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Thursday, August 4, 2011

Inking Dice: A Rite of Passage?

Yesterday, Tim over at Gothridge Manor had a great marathon post up calling for gamers to show their dice. I posted a pic I took of a few of my own a while back in response. Yesterday when I got home I was pleasantly surprised to find my latest set of Gamescience dice I'd ordered had arrived a little earlier than I anticipated.

I ordered these dice uninked so I could do it myself. Back in the day, when you bought your D&D boxed set, these same dice were included along with a crayon to color the numbers in.

It's been a while since I colored my own, and the first set of gamescience dice I ordered came inked (I know...heresy.) I found this little orange set online for dirt cheap and couldn't resist.  I spent about 45 minutes or so last night meticulously inking them with my ultra-fine sharpie pen. Having done so for the first time in many years, I was happy to have accomplished this rite of passage, or at least what I perceive to be a sort of rite of passage in the OSR.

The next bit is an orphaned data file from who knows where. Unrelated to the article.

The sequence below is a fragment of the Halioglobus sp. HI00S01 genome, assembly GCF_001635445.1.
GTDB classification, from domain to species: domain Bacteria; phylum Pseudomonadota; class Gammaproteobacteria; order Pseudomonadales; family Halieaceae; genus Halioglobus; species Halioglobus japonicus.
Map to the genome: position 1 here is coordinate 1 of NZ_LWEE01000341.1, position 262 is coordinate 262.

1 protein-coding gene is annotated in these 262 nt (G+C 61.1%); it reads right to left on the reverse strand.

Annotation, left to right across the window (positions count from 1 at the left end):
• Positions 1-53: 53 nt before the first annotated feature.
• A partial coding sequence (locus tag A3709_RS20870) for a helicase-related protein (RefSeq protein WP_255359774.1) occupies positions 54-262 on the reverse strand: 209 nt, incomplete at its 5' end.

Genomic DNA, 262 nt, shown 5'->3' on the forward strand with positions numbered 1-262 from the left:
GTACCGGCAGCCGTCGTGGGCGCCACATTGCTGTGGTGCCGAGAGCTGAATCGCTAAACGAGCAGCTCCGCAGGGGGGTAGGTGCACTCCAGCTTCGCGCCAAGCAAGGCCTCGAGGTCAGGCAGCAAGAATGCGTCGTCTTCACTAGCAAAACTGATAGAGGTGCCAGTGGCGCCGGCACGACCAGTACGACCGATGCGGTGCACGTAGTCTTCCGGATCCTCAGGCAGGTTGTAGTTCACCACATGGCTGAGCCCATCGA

Dice are important instruments to the table top gamer.  Many of us remember our first set of dice. Some like me still own their first dice set and still use them, years later, worn edges and all.  Like some sort of shaman casting runes, we become attached to dice. Sure, many of us, if not most, own hundreds of dice, but we all have our favorites.

This probably sounds insane to the uninitiated, but there is something to be said about the connection that is established between your dice and yourself when you ink them on your own. It's the nerd equivalent of a jedi constructing his own lightsaber. Having experienced this again, I can say now, that where these little orange dice arrived as a set of blank ugly pieces of plastic, after inking them, I look at them differently. The sort of personalization that comes with inking dice changes this, I believe. They are no longer just a set of brutally ugly orange dice. They are my dice now.

It is my belief that every old school gamer, or anyone interested in claiming themself as such, go through this ritual. Yes, this is somewhat hyperbolic, but true nonetheless. At least, that's how I feel about it anyway.